Growing vegetables in a greenhouse does tend to make them flourish faster, as you can create their perfect environment and temperature. Consider investing in a compost heater to create combustion-free heat.
Plant up winter hanging baskets
(Image credit: Alamy)
One way to bring color to your plans for a winter garden is to introduce winter hanging basket ideas, planted with flowers or showy shrubs – from cyclamen to heathers – that thrive in winter.
Hang them near to the house and you can enjoy their color, even if the rest of the backyard beyond is somewhat bare.
Position winter containers to create a colorful view
(Image credit: Leigh Clapp)
Container gardening ideas are a necessary addition to planning a winter garden, although you will need to edit them throughout the season.
A cheery winter themed pot or groups of containers is an easy way to add color, and some of the planting ideas for fall planter ideas will last through to winter.
Position your containers where you will see and enjoy them the most. Winter pots can be planted for instant impact, in contrast to spring and summer containers where the plants will grow and fill out the space. Select a mix, or focus on a more minimal look. Look at evergreens, grasses, berries and winter flowers, place them on the ground in a group to see how they will look.
A great small garden idea or courtyard garden idea, ‘a potted winter display will gladden the heart on a cold winter’s day,’ advises Francis Annette.
‘There are three rules which I follow when planting up a container – thrill, fill and spill,’ Annette adds. ‘For instance: Daphne bholua in the centre of the pot to “thrill” with lots of wonderful sweet and spicy fragrance – one sniff of a daphne is a good tonic to start the day in winter. To “fill” I would use a combination of Bergenia ‘Overture’ with its cerise colored foliage during winter, coupled with the delightful swaying heads of snowdrops poking through. Finally to “spill”, a variegated ivy completes the look when allowed to spill over the edge of the container.’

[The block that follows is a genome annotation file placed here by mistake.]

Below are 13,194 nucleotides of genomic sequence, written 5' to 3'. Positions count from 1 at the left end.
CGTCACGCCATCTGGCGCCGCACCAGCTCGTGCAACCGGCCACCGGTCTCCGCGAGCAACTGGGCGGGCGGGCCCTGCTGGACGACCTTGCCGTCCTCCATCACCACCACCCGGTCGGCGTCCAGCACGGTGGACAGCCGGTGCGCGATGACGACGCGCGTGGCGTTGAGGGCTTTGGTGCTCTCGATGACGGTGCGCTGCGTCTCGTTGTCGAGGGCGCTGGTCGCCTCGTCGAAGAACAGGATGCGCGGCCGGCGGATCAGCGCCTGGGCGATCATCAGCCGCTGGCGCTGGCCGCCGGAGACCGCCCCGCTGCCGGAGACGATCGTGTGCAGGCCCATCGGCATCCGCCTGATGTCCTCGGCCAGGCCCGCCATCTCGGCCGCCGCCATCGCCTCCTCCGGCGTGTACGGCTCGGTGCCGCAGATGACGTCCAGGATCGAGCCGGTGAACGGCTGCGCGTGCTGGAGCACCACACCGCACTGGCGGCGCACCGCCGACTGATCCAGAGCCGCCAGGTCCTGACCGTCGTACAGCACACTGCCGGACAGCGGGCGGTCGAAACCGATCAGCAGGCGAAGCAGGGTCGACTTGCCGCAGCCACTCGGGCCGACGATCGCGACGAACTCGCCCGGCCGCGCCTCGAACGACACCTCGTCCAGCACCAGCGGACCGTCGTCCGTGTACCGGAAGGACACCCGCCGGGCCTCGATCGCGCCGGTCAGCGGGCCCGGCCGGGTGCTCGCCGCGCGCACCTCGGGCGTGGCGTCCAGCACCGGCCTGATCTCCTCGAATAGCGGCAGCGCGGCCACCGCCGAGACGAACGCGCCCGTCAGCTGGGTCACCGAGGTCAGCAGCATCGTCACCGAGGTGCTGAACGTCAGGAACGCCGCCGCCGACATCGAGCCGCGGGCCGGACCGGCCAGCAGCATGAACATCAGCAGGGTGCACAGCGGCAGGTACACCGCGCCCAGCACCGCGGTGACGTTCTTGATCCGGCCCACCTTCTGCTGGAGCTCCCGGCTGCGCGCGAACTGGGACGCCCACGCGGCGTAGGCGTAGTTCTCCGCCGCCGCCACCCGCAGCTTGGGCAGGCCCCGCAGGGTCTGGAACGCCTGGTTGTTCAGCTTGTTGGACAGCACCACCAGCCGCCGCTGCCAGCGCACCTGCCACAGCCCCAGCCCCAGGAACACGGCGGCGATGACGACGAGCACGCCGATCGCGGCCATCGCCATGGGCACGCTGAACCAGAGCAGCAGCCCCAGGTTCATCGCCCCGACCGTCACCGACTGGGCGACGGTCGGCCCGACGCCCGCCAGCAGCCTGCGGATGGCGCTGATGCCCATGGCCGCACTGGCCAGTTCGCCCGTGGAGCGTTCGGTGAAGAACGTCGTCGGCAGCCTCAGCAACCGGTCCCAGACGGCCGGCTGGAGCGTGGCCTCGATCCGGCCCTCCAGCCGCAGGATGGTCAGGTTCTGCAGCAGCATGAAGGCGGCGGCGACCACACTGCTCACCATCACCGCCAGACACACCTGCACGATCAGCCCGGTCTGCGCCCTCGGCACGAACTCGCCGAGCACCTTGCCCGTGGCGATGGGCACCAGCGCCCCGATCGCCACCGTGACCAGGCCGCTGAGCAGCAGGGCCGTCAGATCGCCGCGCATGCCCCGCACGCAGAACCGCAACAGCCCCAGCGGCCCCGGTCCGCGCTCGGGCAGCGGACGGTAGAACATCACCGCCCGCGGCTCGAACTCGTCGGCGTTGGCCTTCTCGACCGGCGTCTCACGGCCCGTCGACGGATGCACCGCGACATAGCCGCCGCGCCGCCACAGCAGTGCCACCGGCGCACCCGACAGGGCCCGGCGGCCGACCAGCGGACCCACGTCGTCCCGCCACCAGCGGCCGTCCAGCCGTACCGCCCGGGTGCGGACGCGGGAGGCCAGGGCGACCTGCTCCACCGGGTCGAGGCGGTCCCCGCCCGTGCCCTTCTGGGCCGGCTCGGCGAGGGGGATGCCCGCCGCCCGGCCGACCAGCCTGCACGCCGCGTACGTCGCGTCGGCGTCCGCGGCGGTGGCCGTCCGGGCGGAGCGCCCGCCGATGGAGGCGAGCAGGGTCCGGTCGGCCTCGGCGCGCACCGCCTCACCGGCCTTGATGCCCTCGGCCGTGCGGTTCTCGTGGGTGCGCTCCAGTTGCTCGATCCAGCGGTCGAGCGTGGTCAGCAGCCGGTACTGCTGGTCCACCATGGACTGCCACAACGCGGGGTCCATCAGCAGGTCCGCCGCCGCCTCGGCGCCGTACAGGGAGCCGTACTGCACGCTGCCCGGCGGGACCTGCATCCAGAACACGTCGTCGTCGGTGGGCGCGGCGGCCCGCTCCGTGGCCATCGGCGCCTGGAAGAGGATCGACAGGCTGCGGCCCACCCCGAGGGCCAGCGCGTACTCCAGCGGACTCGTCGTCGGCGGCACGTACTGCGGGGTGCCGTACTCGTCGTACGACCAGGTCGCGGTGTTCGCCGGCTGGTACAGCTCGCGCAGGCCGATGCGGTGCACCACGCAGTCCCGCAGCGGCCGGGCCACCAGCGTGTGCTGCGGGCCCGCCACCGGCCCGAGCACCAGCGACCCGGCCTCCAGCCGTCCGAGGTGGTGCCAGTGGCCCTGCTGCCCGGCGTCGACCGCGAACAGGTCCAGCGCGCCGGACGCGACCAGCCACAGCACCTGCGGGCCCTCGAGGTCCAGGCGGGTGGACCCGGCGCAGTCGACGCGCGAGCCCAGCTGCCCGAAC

Auriculas start to flower from November and can be brought into the house along with forced bulbs. When going out to check on them, you might even be encouraged to pick up the rake, clear a few leaves and – before you know it – you’ve spent a few happy hours in the garden.
Provide shelter and food for wildlife when planning a winter garden
(Image credit: Leigh Clapp)
The best wildlife garden ideas will include plants that provide places for birds to shelter in cold weather – whether plants or houses – and food sources for them, such as plants that produce berries that birds love to eat.
Plants that produce berries are very hardy and generally tolerate cool, dark spots in a garden – making them great fillers for summer, too. Think: pyracantha or cotoneaster for beginners.
Let some plants stand through winter in the border not only for structural interest, but also to offer sources of food and shelter, such as the showy seedheads on ornamental grasses and perennials, including papery honesty, blackened rudbeckias, and sculptural star bursts of alliums.
‘Those areas in the garden reserved for a flowering winter display are a great source of nectar for those insects that are encouraged to forage on milder winter days,’ explains Francis Annette, so include some plants for pollinators in your selection.
‘Deeper in the winter display, insects find little niches among the grasses or under the bark of trees and shrubs to hide out the winter. But they need to be well hidden otherwise a hungry robin will make short work of them. Do leave just a few leaves at the back of the border as welcome refuge when those night time temperatures drop,’ Francis adds.